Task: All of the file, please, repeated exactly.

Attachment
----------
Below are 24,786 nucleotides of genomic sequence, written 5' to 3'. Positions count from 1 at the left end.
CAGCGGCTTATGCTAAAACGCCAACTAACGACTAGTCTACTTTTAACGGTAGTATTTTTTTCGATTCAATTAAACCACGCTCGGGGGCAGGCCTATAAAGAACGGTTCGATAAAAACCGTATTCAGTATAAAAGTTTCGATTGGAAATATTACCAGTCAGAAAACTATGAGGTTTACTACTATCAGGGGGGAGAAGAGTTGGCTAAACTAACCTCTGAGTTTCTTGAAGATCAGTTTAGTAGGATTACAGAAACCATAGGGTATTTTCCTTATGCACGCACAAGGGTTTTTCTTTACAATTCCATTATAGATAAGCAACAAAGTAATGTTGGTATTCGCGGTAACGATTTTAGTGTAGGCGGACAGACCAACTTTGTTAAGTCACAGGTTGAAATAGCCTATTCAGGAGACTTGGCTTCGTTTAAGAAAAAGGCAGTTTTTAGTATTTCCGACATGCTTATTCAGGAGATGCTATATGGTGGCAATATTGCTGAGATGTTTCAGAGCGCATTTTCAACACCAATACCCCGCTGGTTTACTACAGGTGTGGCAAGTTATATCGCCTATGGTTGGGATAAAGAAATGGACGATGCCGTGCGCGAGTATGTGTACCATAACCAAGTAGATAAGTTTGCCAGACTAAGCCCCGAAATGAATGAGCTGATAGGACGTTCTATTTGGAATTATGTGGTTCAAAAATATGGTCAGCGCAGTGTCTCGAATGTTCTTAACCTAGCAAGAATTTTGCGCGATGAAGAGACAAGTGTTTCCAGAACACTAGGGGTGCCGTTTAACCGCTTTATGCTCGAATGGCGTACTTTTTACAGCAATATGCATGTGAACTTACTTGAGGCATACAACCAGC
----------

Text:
Below are 24,786 nucleotides of genomic sequence, written 5' to 3'. Positions count from 1 at the left end.
CAGCGGCTTATGCTAAAACGCCAACTAACGACTAGTCTACTTTTAACGGTAGTATTTTTTTCGATTCAATTAAACCACGCTCGGGGGCAGGCCTATAAAGAACGGTTCGATAAAAACCGTATTCAGTATAAAAGTTTCGATTGGAAATATTACCAGTCAGAAAACTATGAGGTTTACTACTATCAGGGGGGAGAAGAGTTGGCTAAACTAACCTCTGAGTTTCTTGAAGATCAGTTTAGTAGGATTACAGAAACCATAGGGTATTTTCCTTATGCACGCACAAGGGTTTTTCTTTACAATTCCATTATAGATAAGCAACAAAGTAATGTTGGTATTCGCGGTAACGATTTTAGTGTAGGCGGACAGACCAACTTTGTTAAGTCACAGGTTGAAATAGCCTATTCAGGAGACTTGGCTTCGTTTAAGAAAAAGGCAGTTTTTAGTATTTCCGACATGCTTATTCAGGAGATGCTATATGGTGGCAATATTGCTGAGATGTTTCAGAGCGCATTTTCAACACCAATACCCCGCTGGTTTACTACAGGTGTGGCAAGTTATATCGCCTATGGTTGGGATAAAGAAATGGACGATGCCGTGCGCGAGTATGTGTACCATAACCAAGTAGATAAGTTTGCCAGACTAAGCCCCGAAATGAATGAGCTGATAGGACGTTCTATTTGGAATTATGTGGTTCAAAAATATGGTCAGCGCAGTGTCTCGAATGTTCTTAACCTAGCAAGAATTTTGCGCGATGAAGAGACAAGTGTTTCCAGAACACTAGGGGTGCCGTTTAACCGCTTTATGCTCGAATGGCGTACTTTTTACAGCAATATGCATGTGAACTTACTTGAGGCATACAACCAGC